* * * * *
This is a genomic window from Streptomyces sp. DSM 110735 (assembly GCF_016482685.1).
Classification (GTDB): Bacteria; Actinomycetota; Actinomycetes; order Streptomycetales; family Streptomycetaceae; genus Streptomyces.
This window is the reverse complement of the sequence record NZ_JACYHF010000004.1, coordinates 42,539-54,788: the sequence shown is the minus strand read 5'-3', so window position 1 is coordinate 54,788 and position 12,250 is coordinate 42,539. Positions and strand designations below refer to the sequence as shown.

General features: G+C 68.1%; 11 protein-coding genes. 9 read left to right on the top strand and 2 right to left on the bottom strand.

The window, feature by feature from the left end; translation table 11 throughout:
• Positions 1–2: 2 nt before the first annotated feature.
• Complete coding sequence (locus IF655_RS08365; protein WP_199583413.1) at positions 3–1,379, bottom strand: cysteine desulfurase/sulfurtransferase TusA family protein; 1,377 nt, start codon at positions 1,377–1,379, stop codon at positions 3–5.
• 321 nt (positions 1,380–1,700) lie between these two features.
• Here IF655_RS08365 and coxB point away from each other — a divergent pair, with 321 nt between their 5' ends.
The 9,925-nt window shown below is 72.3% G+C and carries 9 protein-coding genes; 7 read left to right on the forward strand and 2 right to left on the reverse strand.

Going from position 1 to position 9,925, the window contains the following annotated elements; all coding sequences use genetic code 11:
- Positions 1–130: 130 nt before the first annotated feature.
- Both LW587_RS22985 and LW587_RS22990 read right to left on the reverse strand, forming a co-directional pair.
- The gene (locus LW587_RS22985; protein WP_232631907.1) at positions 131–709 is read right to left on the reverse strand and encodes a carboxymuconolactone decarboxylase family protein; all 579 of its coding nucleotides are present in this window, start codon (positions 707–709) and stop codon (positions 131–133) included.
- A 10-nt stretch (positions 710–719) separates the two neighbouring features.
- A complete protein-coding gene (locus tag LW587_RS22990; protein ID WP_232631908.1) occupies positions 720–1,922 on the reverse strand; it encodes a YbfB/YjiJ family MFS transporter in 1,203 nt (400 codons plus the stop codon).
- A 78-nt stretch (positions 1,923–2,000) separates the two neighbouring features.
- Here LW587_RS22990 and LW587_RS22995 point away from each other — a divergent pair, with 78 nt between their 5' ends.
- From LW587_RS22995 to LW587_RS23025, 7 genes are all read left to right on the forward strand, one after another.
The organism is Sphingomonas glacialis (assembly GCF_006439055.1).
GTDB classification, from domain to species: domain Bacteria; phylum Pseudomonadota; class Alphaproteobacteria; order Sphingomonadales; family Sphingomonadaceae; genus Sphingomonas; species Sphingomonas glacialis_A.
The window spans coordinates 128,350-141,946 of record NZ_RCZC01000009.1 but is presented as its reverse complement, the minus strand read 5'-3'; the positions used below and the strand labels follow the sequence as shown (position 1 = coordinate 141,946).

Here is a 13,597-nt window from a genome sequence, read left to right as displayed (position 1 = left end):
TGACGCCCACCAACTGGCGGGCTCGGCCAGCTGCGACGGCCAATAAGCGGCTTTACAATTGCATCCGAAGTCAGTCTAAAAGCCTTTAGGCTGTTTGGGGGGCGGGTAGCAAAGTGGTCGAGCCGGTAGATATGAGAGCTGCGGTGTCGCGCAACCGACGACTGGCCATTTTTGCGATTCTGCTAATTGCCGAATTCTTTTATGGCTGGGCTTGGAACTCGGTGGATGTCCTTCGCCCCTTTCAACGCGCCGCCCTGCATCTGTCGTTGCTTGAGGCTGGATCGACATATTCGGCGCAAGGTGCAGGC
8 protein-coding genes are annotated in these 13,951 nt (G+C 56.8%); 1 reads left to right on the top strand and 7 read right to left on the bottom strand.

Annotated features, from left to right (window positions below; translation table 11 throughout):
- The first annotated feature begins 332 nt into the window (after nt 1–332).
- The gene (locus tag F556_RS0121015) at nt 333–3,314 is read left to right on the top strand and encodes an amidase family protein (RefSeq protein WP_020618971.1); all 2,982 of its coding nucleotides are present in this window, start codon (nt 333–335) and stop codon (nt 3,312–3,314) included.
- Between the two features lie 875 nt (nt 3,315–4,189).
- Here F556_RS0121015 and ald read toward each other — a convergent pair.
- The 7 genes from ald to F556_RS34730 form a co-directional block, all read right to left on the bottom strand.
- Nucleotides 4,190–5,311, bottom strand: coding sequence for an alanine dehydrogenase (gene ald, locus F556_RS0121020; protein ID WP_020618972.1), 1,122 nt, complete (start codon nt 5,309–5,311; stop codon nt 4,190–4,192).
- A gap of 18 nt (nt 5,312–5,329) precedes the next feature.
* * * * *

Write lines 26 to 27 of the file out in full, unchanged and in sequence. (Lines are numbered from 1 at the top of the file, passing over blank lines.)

Annotated features, from left to right (window positions below; translation table 11 throughout):
- The first annotated feature begins 332 nt into the window (after nt 1–332).